The advice he gave continues to nurture me. I was a young, able-bodied, new pastor. Melvin didn’t say, “Since your body is working just fine, go and do work for God.” Instead, he commanded, “Spend as much time as you can taking God’s mission in Scripture into your own mind.” In essence, he was saying, “Get your mind right so you can think as the authors of Scripture think.” That is the only way to live as the authors of Scripture lived: faithful to the end.
The mind is powerful. We control what we put into it. If we fixate about our jobs, the ways we have been mistreated, or how we can get even, that will shape our behavior. However, if we renew our minds, then good actions will follow. If we put into our minds God’s rescue of creation from sin and the destructiveness of evil and death, then our lives will be changed.
We must think about the world the way God does, to see it as designed to give Him glory, redeemed into relationship with Him, and loved beyond comparison. Paul said it best: “And do not be conformed to this world, but be transformed by the renewing of your mind, that you may prove what is that good and acceptable and perfect will of God” (Romans 12:2).
The truth is, we don’t have an obstacle problem; we have a thinking problem. Our minds will keep trying to find ways to get more power and wealth, rather than give more love. Our minds will continue to feel shame for what God has forgiven, rather than celebrate His liberation. Our minds will continue to see ourselves as worthless, rather than realize that God has given us infinite worth.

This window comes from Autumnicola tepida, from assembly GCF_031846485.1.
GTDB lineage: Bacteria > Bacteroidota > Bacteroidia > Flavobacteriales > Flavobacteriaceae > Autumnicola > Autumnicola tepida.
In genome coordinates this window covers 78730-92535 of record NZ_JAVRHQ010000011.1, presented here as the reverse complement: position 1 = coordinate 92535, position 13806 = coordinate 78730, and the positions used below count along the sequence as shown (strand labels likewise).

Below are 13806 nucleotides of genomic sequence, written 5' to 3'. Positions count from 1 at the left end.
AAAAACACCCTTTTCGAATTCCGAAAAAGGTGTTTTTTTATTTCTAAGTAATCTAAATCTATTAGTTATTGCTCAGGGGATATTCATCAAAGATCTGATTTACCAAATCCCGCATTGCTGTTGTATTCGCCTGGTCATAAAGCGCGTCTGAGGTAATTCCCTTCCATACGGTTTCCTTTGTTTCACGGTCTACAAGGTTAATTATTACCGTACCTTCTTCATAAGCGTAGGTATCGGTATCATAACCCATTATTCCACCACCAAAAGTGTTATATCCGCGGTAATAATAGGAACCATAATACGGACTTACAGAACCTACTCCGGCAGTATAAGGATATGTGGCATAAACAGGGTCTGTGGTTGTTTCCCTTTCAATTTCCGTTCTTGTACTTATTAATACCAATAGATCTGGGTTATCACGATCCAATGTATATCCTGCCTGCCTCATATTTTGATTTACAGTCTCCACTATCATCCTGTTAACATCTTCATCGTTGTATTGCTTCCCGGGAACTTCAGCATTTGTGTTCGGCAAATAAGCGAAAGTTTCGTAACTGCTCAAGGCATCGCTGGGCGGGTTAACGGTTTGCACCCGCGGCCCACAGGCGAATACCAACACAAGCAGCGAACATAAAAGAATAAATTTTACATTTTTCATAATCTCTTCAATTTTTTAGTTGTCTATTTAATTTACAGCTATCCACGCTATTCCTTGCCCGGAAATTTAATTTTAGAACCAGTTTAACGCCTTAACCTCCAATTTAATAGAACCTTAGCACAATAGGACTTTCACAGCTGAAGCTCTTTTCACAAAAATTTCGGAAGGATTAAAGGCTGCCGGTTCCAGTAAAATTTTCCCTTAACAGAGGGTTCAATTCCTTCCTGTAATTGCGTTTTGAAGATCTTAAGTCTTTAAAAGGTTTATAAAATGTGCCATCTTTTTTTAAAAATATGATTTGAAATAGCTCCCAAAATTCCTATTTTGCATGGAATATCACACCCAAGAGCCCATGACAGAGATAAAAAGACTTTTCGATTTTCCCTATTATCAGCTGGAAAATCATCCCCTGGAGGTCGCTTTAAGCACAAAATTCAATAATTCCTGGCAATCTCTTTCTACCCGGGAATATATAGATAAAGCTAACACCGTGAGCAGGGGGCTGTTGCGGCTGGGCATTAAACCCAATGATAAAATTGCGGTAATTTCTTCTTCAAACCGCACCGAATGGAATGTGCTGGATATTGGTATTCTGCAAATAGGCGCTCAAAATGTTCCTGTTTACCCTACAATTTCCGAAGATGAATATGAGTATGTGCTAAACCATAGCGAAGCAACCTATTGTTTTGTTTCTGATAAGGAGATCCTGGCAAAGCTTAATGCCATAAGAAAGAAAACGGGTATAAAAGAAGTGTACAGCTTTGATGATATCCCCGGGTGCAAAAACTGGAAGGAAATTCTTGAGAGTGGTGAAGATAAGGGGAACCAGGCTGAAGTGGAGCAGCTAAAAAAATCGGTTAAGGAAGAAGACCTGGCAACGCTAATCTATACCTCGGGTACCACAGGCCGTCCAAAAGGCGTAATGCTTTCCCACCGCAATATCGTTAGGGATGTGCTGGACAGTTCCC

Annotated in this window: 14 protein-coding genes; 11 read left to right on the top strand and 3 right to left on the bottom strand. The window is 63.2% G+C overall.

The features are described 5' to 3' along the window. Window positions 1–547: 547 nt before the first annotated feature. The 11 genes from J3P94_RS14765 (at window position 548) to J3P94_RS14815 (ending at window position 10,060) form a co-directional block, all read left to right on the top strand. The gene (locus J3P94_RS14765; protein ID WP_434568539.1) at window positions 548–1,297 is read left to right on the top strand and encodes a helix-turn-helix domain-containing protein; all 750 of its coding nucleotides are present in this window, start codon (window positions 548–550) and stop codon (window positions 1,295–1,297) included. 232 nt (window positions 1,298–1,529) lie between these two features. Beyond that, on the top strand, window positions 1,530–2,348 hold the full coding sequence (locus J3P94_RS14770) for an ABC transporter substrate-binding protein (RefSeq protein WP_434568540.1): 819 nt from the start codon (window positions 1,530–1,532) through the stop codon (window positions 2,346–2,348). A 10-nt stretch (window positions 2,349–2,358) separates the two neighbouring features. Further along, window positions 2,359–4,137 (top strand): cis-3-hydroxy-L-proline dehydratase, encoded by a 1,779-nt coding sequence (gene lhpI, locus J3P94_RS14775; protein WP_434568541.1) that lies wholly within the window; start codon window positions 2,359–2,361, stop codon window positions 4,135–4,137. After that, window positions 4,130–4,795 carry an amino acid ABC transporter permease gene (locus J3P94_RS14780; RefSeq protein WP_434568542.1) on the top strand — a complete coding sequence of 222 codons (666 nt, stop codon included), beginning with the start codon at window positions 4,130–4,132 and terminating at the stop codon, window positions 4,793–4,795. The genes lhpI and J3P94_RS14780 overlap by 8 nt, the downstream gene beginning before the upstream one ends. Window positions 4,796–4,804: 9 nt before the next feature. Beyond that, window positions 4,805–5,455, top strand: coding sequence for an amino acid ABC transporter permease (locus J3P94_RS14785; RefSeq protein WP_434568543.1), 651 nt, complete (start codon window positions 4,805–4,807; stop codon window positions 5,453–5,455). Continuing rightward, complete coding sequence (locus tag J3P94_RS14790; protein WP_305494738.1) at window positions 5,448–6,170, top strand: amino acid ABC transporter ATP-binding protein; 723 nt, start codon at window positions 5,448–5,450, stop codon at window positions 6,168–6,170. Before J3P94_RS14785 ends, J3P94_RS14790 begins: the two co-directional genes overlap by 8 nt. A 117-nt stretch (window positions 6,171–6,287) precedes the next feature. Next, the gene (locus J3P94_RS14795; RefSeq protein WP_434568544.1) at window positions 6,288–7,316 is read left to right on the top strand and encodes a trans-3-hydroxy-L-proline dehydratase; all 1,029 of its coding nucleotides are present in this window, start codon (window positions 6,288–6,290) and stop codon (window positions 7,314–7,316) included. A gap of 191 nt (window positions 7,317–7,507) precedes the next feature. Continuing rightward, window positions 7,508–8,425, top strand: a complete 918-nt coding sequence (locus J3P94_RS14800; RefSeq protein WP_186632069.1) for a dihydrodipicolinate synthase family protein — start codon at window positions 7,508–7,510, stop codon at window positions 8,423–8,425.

Our minds need to be aligned with Jesus’ completed work. The best way to do that is to frequently come to Scripture
and think about it until we think like it.
That is why any Christian who has finished the race will not only tell young Christians to study Scripture, but will continue to lead by example.
I love 2 Timothy 4:13 for this reason. In prison and knowing his time was near, Paul wrote one last letter to his mentee and friend: “Bring the cloak that I left with Carpus at Troas when you come — and the books, especially the parchments.” Paul wanted his books so that he could keep studying.
In thirty years, if that is not our attitude, then we will probably not finish the race. If we think that we will be more studious at the end of our lives, but not today or any busy day, then we will probably not finish. Without the constant renewing of our minds through studying Scripture, internal barriers will block our way.
This is not to say that the Bible saves us; only Jesus does. However, the saints who finish cultivate deep relationships with the Word of God. They cherish it.
Let’s follow the same steps to finish the race that Paul did. Bring us our God-breathed books!